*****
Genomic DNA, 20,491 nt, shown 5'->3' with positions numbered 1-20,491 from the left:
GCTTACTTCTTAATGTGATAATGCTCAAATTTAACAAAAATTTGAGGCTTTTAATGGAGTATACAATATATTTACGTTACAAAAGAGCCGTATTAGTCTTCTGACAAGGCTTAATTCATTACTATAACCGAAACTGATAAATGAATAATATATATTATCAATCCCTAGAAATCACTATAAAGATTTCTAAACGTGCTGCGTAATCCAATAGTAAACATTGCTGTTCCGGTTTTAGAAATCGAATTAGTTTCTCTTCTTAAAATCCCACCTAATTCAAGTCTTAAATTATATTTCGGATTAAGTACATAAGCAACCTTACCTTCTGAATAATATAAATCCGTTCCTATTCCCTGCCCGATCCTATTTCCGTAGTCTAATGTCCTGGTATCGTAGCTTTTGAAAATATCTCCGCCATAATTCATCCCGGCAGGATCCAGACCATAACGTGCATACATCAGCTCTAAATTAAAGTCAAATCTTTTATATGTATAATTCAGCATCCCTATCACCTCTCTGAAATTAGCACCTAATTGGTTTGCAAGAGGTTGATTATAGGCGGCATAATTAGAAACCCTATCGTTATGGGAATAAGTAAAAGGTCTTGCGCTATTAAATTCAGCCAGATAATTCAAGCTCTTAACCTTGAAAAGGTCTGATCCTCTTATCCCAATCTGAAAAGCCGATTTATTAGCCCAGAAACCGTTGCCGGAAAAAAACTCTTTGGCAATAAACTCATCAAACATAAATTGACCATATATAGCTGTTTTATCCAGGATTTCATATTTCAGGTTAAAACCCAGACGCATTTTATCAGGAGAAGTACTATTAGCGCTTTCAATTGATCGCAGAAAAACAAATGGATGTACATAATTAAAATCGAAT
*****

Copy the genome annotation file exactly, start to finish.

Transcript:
Genomic DNA, 20,491 nt, shown 5'->3' with positions numbered 1-20,491 from the left:
GCTTACTTCTTAATGTGATAATGCTCAAATTTAACAAAAATTTGAGGCTTTTAATGGAGTATACAATATATTTACGTTACAAAAGAGCCGTATTAGTCTTCTGACAAGGCTTAATTCATTACTATAACCGAAACTGATAAATGAATAATATATATTATCAATCCCTAGAAATCACTATAAAGATTTCTAAACGTGCTGCGTAATCCAATAGTAAACATTGCTGTTCCGGTTTTAGAAATCGAATTAGTTTCTCTTCTTAAAATCCCACCTAATTCAAGTCTTAAATTATATTTCGGATTAAGTACATAAGCAACCTTACCTTCTGAATAATATAAATCCGTTCCTATTCCCTGCCCGATCCTATTTCCGTAGTCTAATGTCCTGGTATCGTAGCTTTTGAAAATATCTCCGCCATAATTCATCCCGGCAGGATCCAGACCATAACGTGCATACATCAGCTCTAAATTAAAGTCAAATCTTTTATATGTATAATTCAGCATCCCTATCACCTCTCTGAAATTAGCACCTAATTGGTTTGCAAGAGGTTGATTATAGGCGGCATAATTAGAAACCCTATCGTTATGGGAATAAGTAAAAGGTCTTGCGCTATTAAATTCAGCCAGATAATTCAAGCTCTTAACCTTGAAAAGGTCTGATCCTCTTATCCCAATCTGAAAAGCCGATTTATTAGCCCAGAAACCGTTGCCGGAAAAAAACTCTTTGGCAATAAACTCATCAAACATAAATTGACCATATATAGCTGTTTTATCCAGGATTTCATATTTCAGGTTAAAACCCAGACGCATTTTATCAGGAGAAGTACTATTAGCGCTTTCAATTGATCGCAGAAAAACAAATGGATGTACATAATTAAAATCGAAT